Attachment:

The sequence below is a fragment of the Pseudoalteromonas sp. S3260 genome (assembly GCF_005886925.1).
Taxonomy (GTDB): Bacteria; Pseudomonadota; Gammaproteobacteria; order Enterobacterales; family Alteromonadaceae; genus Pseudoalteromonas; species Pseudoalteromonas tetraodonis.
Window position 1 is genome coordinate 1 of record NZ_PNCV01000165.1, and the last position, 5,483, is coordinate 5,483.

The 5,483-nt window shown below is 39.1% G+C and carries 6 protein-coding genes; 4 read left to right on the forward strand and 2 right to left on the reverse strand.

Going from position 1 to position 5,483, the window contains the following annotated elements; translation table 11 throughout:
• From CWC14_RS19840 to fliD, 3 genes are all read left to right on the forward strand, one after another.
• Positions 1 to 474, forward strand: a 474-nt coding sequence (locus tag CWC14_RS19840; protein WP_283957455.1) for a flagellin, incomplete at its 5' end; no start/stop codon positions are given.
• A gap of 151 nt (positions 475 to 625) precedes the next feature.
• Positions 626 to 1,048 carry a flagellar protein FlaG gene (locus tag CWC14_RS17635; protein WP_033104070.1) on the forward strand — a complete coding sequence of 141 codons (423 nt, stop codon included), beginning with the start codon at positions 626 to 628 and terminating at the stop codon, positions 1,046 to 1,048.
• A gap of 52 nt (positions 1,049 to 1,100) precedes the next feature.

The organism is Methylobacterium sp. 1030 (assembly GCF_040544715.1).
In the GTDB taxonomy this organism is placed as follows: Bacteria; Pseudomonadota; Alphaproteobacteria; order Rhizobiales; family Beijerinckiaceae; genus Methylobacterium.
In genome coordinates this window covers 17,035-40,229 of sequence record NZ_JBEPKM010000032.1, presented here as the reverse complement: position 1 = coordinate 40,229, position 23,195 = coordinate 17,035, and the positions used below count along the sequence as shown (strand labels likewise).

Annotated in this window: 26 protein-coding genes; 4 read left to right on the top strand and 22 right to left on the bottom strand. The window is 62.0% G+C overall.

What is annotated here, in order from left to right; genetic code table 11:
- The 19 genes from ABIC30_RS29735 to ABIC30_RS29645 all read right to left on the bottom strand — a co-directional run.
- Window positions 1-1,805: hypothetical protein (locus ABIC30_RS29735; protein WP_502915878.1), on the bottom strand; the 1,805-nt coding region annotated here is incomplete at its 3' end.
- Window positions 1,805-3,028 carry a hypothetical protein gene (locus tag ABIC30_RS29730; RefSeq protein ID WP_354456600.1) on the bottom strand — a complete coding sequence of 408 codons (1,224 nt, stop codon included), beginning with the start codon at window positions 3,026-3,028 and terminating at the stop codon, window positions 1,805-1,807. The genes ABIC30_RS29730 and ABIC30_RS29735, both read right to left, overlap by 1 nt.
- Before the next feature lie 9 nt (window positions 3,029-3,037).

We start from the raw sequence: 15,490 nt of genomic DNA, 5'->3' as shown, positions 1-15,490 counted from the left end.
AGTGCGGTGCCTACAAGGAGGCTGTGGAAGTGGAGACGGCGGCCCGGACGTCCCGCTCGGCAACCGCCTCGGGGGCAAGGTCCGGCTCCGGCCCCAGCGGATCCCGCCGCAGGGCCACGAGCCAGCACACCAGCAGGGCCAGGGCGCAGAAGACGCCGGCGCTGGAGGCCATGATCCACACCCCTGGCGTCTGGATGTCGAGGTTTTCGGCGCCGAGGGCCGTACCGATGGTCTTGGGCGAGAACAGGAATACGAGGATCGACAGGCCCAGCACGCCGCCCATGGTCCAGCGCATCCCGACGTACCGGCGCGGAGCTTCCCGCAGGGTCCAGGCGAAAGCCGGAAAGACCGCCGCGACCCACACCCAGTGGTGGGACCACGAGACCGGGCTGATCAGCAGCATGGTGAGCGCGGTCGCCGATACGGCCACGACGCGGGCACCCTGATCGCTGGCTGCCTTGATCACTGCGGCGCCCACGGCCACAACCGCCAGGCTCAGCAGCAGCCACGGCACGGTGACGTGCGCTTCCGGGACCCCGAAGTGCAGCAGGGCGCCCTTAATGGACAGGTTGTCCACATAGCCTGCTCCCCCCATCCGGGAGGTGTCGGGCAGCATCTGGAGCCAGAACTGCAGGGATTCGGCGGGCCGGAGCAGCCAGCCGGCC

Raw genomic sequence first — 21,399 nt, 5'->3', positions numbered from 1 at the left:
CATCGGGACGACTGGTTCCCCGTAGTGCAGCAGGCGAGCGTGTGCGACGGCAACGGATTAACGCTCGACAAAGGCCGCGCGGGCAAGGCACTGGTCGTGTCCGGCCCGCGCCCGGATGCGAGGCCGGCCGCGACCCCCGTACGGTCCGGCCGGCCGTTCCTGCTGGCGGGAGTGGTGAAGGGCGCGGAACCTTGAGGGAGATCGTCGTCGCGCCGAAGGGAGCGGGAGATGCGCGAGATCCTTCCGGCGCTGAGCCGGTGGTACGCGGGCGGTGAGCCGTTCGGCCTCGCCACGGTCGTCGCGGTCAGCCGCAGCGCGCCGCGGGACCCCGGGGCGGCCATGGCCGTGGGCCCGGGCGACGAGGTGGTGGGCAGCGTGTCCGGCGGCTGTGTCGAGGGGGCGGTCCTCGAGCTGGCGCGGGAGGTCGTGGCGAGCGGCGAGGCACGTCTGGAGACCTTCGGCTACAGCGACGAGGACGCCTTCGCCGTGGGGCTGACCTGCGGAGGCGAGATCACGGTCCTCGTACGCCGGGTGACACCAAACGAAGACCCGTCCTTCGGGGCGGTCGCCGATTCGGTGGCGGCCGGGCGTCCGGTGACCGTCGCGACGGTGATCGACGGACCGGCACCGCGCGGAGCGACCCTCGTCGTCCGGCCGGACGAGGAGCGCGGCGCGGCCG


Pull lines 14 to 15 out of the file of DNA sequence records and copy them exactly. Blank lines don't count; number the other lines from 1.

Annotated in this window: 26 protein-coding genes; 4 read left to right on the top strand and 22 right to left on the bottom strand. The window is 62.0% G+C overall.

What is annotated here, in order from left to right; genetic code table 11: